The circular trail around Gravelly Lake – paralleling Gravelly Lake Drive (GLD) – is, evidently, to be paved in gold.
Estimated at nearly $9 million to construct, the City of Lakewood has identified this path as a priority believing it will lead – somehow – to economic development.
In the council’s study agenda packet for March 9, 2015 there is a Household Income chart on page 27 where Lakewood acknowledges having “more households with earnings at the bottom.” More than Tacoma. More than Pierce County. More than the State of Washington.
Sixty-three percent of households in Lakewood led by moms without dads, and children under the age of five, struggle along in poverty (p.28).
“Poverty is a measure of extremely low income and does not mean the people living above poverty have enough money to meet their needs. Twenty-percent of Lakewood’s population lives in poverty.”
A 2014 survey of folks in the Clover Park School District indicated that “people felt poverty was the number one barrier for families.”
“Food insecurity,” defined as households “financially stretched to the point where they cannot be certain that all will not go hungry,” describes Lakewood.
Lakewood has seen “an increase in the number of people coming for food, including seniors, families with children and youth. These include people who are working but cannot afford to live” (p.29).
Into this “extremely low, low, moderate and middle income” mix, we’re led to believe that mixing concrete to build “trails and bike paths” – identified as “needed infrastructure” (p.67) – is a “high priority” leading, as it were, down a yellow-brick road to the fabled Emerald City and economic freedom where we’ll live happily ever after.
Following the yellow brick road made for a good story but Dorothy, in the end, despite the friends she met along the way, decided she liked her original neighborhood best of all.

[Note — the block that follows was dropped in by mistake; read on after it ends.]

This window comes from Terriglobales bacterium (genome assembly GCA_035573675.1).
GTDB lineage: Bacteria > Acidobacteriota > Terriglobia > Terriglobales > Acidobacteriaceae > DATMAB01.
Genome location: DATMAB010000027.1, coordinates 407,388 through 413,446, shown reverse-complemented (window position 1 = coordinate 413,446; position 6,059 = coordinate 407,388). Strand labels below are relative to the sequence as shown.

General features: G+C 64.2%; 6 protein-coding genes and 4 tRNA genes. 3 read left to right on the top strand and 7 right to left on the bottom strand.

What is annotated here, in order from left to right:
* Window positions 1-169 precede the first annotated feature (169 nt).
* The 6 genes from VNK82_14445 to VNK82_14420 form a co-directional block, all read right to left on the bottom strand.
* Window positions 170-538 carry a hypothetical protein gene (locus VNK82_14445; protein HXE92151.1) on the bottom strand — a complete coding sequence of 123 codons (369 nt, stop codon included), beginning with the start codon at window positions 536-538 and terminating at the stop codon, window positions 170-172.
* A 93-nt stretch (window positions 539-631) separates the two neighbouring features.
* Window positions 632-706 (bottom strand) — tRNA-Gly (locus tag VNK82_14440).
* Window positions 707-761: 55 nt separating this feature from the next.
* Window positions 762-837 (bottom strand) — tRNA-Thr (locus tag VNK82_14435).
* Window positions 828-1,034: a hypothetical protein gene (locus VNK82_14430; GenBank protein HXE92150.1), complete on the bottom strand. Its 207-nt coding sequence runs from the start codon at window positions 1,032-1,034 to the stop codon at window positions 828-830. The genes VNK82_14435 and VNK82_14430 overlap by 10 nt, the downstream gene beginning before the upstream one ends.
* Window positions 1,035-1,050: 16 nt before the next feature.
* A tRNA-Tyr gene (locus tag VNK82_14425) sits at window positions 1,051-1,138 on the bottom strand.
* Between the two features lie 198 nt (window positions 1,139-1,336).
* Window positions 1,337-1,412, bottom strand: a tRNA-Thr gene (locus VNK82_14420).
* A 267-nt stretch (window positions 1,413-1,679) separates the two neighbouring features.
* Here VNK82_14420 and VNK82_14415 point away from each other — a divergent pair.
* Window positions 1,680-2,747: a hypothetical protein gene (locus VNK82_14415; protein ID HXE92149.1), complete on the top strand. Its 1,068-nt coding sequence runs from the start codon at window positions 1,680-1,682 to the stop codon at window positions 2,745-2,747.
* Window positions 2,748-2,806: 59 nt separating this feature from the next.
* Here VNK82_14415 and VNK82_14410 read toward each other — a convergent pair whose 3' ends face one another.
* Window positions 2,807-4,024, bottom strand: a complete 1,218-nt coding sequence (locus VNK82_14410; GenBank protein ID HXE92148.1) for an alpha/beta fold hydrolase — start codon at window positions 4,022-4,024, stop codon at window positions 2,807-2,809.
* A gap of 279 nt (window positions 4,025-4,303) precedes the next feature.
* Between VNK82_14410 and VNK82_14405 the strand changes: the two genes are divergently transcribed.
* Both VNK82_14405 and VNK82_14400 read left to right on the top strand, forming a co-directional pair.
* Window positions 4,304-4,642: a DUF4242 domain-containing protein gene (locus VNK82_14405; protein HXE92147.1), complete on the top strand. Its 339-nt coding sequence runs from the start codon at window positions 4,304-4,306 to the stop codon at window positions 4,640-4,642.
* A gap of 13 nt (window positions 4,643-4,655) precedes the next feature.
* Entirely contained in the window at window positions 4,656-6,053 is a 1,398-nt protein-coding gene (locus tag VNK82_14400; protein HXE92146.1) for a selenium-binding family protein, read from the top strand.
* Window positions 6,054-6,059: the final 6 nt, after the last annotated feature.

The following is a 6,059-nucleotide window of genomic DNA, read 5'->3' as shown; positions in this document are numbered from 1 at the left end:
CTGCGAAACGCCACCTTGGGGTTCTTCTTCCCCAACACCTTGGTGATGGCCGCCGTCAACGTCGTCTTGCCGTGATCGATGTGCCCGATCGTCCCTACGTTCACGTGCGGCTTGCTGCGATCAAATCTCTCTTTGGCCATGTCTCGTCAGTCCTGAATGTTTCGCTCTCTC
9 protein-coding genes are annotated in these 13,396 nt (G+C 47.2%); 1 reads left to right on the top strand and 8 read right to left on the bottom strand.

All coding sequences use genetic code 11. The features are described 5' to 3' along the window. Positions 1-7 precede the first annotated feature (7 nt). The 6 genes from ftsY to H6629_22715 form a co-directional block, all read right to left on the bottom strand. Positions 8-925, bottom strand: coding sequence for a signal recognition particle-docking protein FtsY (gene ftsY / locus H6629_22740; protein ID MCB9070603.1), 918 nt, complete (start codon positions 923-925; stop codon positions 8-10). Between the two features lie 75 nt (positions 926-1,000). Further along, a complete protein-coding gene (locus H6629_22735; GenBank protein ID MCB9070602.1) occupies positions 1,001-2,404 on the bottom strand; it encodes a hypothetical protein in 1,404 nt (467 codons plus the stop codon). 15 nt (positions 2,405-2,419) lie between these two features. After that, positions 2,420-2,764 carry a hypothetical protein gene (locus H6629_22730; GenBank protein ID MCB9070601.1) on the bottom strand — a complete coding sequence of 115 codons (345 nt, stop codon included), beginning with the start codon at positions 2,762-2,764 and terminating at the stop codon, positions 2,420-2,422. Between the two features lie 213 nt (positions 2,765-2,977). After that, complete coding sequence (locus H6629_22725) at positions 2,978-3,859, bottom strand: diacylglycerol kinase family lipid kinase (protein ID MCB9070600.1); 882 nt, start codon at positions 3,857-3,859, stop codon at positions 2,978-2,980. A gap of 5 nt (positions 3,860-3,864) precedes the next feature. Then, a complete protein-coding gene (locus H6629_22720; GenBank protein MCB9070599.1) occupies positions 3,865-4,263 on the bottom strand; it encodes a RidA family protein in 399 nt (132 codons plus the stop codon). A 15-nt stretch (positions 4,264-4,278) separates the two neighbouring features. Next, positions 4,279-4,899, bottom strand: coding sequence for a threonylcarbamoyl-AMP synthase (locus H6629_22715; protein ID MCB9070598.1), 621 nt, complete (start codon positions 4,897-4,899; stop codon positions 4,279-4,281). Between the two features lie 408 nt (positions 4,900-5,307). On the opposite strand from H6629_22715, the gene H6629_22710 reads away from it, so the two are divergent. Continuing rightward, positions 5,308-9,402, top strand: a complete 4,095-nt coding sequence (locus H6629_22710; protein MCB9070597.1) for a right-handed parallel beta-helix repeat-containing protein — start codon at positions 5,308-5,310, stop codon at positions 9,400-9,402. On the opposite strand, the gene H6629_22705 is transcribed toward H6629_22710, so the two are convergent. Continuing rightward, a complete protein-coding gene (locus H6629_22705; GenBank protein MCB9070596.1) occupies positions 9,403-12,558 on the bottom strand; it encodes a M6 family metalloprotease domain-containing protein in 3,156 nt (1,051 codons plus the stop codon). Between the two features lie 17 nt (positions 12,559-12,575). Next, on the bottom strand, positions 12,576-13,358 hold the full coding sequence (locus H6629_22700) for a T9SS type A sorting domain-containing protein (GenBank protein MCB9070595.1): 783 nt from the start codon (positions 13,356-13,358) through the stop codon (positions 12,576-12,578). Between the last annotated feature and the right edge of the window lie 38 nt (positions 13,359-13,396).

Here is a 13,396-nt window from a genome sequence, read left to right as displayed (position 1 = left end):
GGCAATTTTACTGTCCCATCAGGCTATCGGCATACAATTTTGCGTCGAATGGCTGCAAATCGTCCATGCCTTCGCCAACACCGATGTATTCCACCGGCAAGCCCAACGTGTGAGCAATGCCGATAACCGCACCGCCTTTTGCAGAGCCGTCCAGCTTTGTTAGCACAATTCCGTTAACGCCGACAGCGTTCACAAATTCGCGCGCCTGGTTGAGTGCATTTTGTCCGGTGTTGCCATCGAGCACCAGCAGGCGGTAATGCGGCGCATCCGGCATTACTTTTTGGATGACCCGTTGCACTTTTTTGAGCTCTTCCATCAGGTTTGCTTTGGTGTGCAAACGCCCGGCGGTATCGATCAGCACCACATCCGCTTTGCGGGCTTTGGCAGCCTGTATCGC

Amy Liu and Owen Washburn co-authored a piece in the February 24, 2015 issue of “The Avenue – Rethinking Metropolitan America.” In it they take issue with traditional models of economic development.
“Economic development calls to mind longstanding practices of building housing, retail centers, and far-flung industrial parks—or attracting business relocations—to boost municipal tax revenue. These approaches are often costly, zero-sum, and do little to address yawning social gaps in metro areas.”
While sidewalks specifically are not mentioned by the authors, typical infrastructures which include sidewalks are. “The Avenue” that leads most directly to what matters most, the authors contend, has far less to do with following the yellow brick road most often laid out by economic theorists than rather by developing the skills, gifts, talents and abilities of the people themselves: a city’s greatest asset.
Circular is the path around GLD. And circular is the reasoning that promotes it. This, the City Council, cannot avoid. “The difficulty (with “trails and bike paths” – an admission in the Five-Year Consolidated Plan that will be before the council to study the evening of March 9, according to page 67) is “the prioritization of projects given limited resources and insufficient taxes to provide the needed infrastructure.”
Making ends meet is what a circular trail around GLD would do. Eventually you’ll come back to where you started. But going in circles is hardly the objective. The argument goes something like this: people need to get from here to there. The city does not have the means to do that. The solution? Raise taxes. From people who already cannot afford it.
But making ends meet as in “lifting people out of poverty, increasing earning capacity, providing training/job skills/life skills” (p.67) is a whole different means to an end altogether.
Rather simply put, it’s not the direction where people are to walk but rather it’s the development of the people enabling them to work that deserves the primary attention of, and serves perhaps as the only reason for, government.